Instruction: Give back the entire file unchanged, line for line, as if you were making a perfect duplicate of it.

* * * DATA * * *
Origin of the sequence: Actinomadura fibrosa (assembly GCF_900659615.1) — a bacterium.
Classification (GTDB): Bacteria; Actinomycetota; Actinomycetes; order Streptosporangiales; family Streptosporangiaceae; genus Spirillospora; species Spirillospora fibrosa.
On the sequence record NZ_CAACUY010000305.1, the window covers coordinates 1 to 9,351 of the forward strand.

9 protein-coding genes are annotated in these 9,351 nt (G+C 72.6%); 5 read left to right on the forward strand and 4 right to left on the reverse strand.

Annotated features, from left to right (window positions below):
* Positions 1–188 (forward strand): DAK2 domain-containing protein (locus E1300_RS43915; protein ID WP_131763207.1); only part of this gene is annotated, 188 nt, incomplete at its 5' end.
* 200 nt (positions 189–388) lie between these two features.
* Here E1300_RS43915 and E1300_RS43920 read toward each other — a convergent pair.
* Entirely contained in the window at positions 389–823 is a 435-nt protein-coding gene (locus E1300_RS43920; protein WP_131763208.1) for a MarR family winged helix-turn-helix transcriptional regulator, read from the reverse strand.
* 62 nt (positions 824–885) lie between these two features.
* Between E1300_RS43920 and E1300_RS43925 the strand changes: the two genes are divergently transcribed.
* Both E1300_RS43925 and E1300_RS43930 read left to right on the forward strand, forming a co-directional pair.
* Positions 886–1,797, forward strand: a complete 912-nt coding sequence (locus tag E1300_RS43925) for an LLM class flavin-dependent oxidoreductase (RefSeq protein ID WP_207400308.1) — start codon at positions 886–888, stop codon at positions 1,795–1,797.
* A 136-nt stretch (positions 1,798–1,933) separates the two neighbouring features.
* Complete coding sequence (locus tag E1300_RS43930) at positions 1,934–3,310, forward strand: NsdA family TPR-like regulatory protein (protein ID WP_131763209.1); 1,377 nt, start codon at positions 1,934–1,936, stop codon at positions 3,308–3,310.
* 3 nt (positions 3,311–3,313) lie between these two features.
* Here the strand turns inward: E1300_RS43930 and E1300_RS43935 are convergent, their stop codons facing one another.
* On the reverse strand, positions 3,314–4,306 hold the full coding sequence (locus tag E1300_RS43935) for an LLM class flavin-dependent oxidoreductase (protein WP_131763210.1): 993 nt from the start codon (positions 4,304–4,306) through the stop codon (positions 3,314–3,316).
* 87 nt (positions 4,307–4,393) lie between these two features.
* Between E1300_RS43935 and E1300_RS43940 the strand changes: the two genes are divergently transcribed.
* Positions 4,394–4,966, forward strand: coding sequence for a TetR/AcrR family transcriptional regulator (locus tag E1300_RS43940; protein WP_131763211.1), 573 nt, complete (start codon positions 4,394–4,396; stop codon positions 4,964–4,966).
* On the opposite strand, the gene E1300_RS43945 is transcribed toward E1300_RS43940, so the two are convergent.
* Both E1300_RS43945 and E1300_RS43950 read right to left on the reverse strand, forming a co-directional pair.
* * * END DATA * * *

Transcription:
Origin of the sequence: Actinomadura fibrosa (assembly GCF_900659615.1) — a bacterium.
Classification (GTDB): Bacteria; Actinomycetota; Actinomycetes; order Streptosporangiales; family Streptosporangiaceae; genus Spirillospora; species Spirillospora fibrosa.
On the sequence record NZ_CAACUY010000305.1, the window covers coordinates 1 to 9,351 of the forward strand.

9 protein-coding genes are annotated in these 9,351 nt (G+C 72.6%); 5 read left to right on the forward strand and 4 right to left on the reverse strand.

Annotated features, from left to right (window positions below):
* Positions 1–188 (forward strand): DAK2 domain-containing protein (locus E1300_RS43915; protein ID WP_131763207.1); only part of this gene is annotated, 188 nt, incomplete at its 5' end.
* 200 nt (positions 189–388) lie between these two features.
* Here E1300_RS43915 and E1300_RS43920 read toward each other — a convergent pair.
* Entirely contained in the window at positions 389–823 is a 435-nt protein-coding gene (locus E1300_RS43920; protein WP_131763208.1) for a MarR family winged helix-turn-helix transcriptional regulator, read from the reverse strand.
* 62 nt (positions 824–885) lie between these two features.
* Between E1300_RS43920 and E1300_RS43925 the strand changes: the two genes are divergently transcribed.
* Both E1300_RS43925 and E1300_RS43930 read left to right on the forward strand, forming a co-directional pair.
* Positions 886–1,797, forward strand: a complete 912-nt coding sequence (locus tag E1300_RS43925) for an LLM class flavin-dependent oxidoreductase (RefSeq protein ID WP_207400308.1) — start codon at positions 886–888, stop codon at positions 1,795–1,797.
* A 136-nt stretch (positions 1,798–1,933) separates the two neighbouring features.
* Complete coding sequence (locus tag E1300_RS43930) at positions 1,934–3,310, forward strand: NsdA family TPR-like regulatory protein (protein ID WP_131763209.1); 1,377 nt, start codon at positions 1,934–1,936, stop codon at positions 3,308–3,310.
* 3 nt (positions 3,311–3,313) lie between these two features.
* Here the strand turns inward: E1300_RS43930 and E1300_RS43935 are convergent, their stop codons facing one another.
* On the reverse strand, positions 3,314–4,306 hold the full coding sequence (locus tag E1300_RS43935) for an LLM class flavin-dependent oxidoreductase (protein WP_131763210.1): 993 nt from the start codon (positions 4,304–4,306) through the stop codon (positions 3,314–3,316).
* 87 nt (positions 4,307–4,393) lie between these two features.
* Between E1300_RS43935 and E1300_RS43940 the strand changes: the two genes are divergently transcribed.
* Positions 4,394–4,966, forward strand: coding sequence for a TetR/AcrR family transcriptional regulator (locus tag E1300_RS43940; protein WP_131763211.1), 573 nt, complete (start codon positions 4,394–4,396; stop codon positions 4,964–4,966).
* On the opposite strand, the gene E1300_RS43945 is transcribed toward E1300_RS43940, so the two are convergent.
* Both E1300_RS43945 and E1300_RS43950 read right to left on the reverse strand, forming a co-directional pair.